Photo: A Portuguese man-of-war

A Portuguese man-of-war

Photograph by O.S.F./Animals Animals—Earth Scenes

Map

Map: Portuguese man-of-war range

Portuguese Man-of-War Range

Fast Facts

Type:
Invertebrate
Diet:
Carnivore
Size:
Float, 12 in (30 cm) long, 5 in (12.7 cm) wide; tentacles, up to 165 ft (50 m) long
Did you know?
The tiny Nomeus gronovii fish is immune to the sting of the Portuguese man-of-war. It lives among the tentacles and even snacks on the stinging tendrils.
Size relative to a 6-ft (2-m) man:
Illustration: Portuguese man-of-war compared with adult man

Anyone unfamiliar with the biology of the venomous Portuguese man-of-war would likely mistake it for a jellyfish. Not only is it not a jellyfish, it's not even an "it," but a "they." The Portuguese man-of-war is a siphonophore, an animal made up of a colony of organisms working together.

The man-of-war comprises four separate polyps. It gets its name from the uppermost polyp, a gas-filled bladder, or pneumatophore, which sits above the water and somewhat resembles an old warship at full sail. Man-of-wars are also known as bluebottles for the purple-blue color of their pneumatophores.

The tentacles are the man-of-war's second organism. These long, thin tendrils can extend 165 feet (50 meters) in length below the surface, although 30 feet (10 meters) is more the average. They are covered in venom-filled nematocysts used to paralyze and kill fish and other small creatures. For humans, a man-of-war sting is excruciatingly painful, but rarely deadly. But beware—even dead man-of-wars washed up on shore can deliver a sting.

Muscles in the tentacles draw prey up to a polyp containing the gastrozooids or digestive organisms. A fourth polyp contains the reproductive organisms.

Man-of-wars are found, sometimes in groups of 1,000 or more, floating in warm waters throughout the world's oceans. They have no independent means of propulsion and either drift on the currents or catch the wind with their pneumatophores. To avoid threats on the surface, they can deflate their air bags and briefly submerge.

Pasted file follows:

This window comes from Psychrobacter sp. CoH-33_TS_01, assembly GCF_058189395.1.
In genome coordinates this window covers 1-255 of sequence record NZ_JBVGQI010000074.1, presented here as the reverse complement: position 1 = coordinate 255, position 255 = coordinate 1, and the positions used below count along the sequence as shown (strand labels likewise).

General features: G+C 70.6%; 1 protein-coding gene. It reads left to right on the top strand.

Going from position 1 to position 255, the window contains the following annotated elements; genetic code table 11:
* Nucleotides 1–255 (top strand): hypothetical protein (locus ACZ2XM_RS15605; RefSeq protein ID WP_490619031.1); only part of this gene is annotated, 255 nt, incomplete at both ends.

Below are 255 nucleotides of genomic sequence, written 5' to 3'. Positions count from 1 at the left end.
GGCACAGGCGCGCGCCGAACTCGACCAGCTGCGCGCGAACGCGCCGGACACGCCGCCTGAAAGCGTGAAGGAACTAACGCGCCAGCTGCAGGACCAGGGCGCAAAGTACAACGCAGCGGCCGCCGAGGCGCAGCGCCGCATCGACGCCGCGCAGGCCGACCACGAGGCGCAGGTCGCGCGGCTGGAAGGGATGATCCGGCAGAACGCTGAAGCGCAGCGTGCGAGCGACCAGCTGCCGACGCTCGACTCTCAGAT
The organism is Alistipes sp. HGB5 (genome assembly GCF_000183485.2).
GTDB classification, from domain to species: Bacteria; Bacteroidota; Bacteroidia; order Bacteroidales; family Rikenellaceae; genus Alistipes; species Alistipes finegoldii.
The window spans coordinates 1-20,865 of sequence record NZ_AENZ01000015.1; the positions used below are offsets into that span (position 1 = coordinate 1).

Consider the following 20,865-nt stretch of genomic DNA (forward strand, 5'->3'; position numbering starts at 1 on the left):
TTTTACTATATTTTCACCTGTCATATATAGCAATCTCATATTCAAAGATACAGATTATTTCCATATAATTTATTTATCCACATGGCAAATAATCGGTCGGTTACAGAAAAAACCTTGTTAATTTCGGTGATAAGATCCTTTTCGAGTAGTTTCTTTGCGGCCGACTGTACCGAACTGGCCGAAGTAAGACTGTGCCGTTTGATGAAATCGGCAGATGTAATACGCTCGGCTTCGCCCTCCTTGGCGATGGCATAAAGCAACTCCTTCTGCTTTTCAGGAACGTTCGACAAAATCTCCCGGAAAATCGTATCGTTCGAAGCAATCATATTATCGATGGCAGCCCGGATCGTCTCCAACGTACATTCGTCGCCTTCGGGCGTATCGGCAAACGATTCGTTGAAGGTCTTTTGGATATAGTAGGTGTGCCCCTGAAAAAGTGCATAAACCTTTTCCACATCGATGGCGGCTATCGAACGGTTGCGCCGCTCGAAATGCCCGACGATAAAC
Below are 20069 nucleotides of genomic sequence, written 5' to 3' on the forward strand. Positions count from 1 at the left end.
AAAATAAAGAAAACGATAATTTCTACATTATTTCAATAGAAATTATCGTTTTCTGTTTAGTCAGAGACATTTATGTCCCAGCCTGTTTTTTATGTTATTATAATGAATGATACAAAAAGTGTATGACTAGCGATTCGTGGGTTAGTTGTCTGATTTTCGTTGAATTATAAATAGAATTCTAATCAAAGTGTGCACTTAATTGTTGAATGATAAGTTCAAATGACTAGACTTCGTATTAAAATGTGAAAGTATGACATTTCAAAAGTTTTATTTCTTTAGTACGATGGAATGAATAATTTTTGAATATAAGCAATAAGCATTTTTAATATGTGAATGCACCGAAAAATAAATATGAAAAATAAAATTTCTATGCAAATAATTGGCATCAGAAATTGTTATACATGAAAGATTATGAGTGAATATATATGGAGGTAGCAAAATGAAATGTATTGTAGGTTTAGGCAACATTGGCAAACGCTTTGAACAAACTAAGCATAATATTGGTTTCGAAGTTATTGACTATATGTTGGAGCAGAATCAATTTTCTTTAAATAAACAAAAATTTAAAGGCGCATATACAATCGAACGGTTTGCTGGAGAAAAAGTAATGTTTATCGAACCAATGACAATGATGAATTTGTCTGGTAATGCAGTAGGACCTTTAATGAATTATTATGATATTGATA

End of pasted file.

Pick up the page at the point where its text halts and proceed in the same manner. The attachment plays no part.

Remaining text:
Invertebrate Features

  • Photo: Organ pipe coral

    Coral

    It's reef madness in this colorful gallery of coral formations.

  • Photo: Cluster of orange cup coral

    Photo Gallery: Coral Reefs

    About 80 percent of all life on Earth is found in the oceans, which cover 71 percent of the planet's surface. Take a look at how colorful life under the sea can be.

  • Photo: A lobster and crab on the seafloor

    Lobster

    Learn more about these popular crustaceans that some think of only as a meal. Find out the sizes that these sea creatures are capable of attaining.

  • Photo: Sea cucumber

    Sea Cucumber

    Learn how these amazing echinoderms deter predators by snaring them with sticky threads and even hurling their internal organs about.

Please select a test to run

Animals

The Innovators Project

See more innovators »

From the Magazine

  1. Photo: Two adult preen, Ireland

    Gannets Pictures

    Champion divers but clumsy landers, doting parents but hostile neighbors—northern gannets abound in contradictions.

  2. Photo: Silent Ural owl

    Estonia's Ural Owls

    Photographer Sven Začek provides an intimate view of this large raptor.